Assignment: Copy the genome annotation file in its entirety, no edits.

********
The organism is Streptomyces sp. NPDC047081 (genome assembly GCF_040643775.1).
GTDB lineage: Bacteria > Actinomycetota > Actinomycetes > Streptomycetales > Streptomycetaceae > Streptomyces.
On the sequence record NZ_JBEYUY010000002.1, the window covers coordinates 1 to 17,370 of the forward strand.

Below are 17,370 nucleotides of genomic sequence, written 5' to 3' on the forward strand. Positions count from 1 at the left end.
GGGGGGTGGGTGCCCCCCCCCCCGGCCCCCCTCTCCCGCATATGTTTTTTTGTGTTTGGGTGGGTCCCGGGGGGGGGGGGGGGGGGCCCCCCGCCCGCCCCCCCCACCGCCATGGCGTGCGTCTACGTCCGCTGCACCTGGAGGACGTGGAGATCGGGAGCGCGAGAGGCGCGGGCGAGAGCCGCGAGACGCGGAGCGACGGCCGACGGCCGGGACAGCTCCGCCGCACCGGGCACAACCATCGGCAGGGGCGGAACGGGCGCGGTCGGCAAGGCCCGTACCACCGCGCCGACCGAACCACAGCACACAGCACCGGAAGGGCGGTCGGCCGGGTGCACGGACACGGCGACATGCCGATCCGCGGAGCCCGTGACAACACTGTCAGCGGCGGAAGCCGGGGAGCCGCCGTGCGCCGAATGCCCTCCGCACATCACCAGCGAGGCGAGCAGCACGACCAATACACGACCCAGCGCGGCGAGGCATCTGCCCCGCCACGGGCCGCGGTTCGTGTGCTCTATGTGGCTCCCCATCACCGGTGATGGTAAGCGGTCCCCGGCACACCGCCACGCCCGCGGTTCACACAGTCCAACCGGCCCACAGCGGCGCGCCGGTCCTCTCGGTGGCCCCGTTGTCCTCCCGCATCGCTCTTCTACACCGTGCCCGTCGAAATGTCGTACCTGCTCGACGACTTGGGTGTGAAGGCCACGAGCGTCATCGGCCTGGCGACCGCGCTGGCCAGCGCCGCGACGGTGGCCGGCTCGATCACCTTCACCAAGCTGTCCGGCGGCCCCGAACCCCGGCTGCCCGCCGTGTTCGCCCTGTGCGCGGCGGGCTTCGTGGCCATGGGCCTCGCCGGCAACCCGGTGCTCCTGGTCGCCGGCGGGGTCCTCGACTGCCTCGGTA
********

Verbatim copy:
The organism is Streptomyces sp. NPDC047081 (genome assembly GCF_040643775.1).
GTDB lineage: Bacteria > Actinomycetota > Actinomycetes > Streptomycetales > Streptomycetaceae > Streptomyces.
On the sequence record NZ_JBEYUY010000002.1, the window covers coordinates 1 to 17,370 of the forward strand.

Below are 17,370 nucleotides of genomic sequence, written 5' to 3' on the forward strand. Positions count from 1 at the left end.
GGGGGGTGGGTGCCCCCCCCCCCGGCCCCCCTCTCCCGCATATGTTTTTTTGTGTTTGGGTGGGTCCCGGGGGGGGGGGGGGGGGGCCCCCCGCCCGCCCCCCCCACCGCCATGGCGTGCGTCTACGTCCGCTGCACCTGGAGGACGTGGAGATCGGGAGCGCGAGAGGCGCGGGCGAGAGCCGCGAGACGCGGAGCGACGGCCGACGGCCGGGACAGCTCCGCCGCACCGGGCACAACCATCGGCAGGGGCGGAACGGGCGCGGTCGGCAAGGCCCGTACCACCGCGCCGACCGAACCACAGCACACAGCACCGGAAGGGCGGTCGGCCGGGTGCACGGACACGGCGACATGCCGATCCGCGGAGCCCGTGACAACACTGTCAGCGGCGGAAGCCGGGGAGCCGCCGTGCGCCGAATGCCCTCCGCACATCACCAGCGAGGCGAGCAGCACGACCAATACACGACCCAGCGCGGCGAGGCATCTGCCCCGCCACGGGCCGCGGTTCGTGTGCTCTATGTGGCTCCCCATCACCGGTGATGGTAAGCGGTCCCCGGCACACCGCCACGCCCGCGGTTCACACAGTCCAACCGGCCCACAGCGGCGCGCCGGTCCTCTCGGTGGCCCCGTTGTCCTCCCGCATCGCTCTTCTACACCGTGCCCGTCGAAATGTCGTACCTGCTCGACGACTTGGGTGTGAAGGCCACGAGCGTCATCGGCCTGGCGACCGCGCTGGCCAGCGCCGCGACGGTGGCCGGCTCGATCACCTTCACCAAGCTGTCCGGCGGCCCCGAACCCCGGCTGCCCGCCGTGTTCGCCCTGTGCGCGGCGGGCTTCGTGGCCATGGGCCTCGCCGGCAACCCGGTGCTCCTGGTCGCCGGCGGGGTCCTCGACTGCCTCGGTA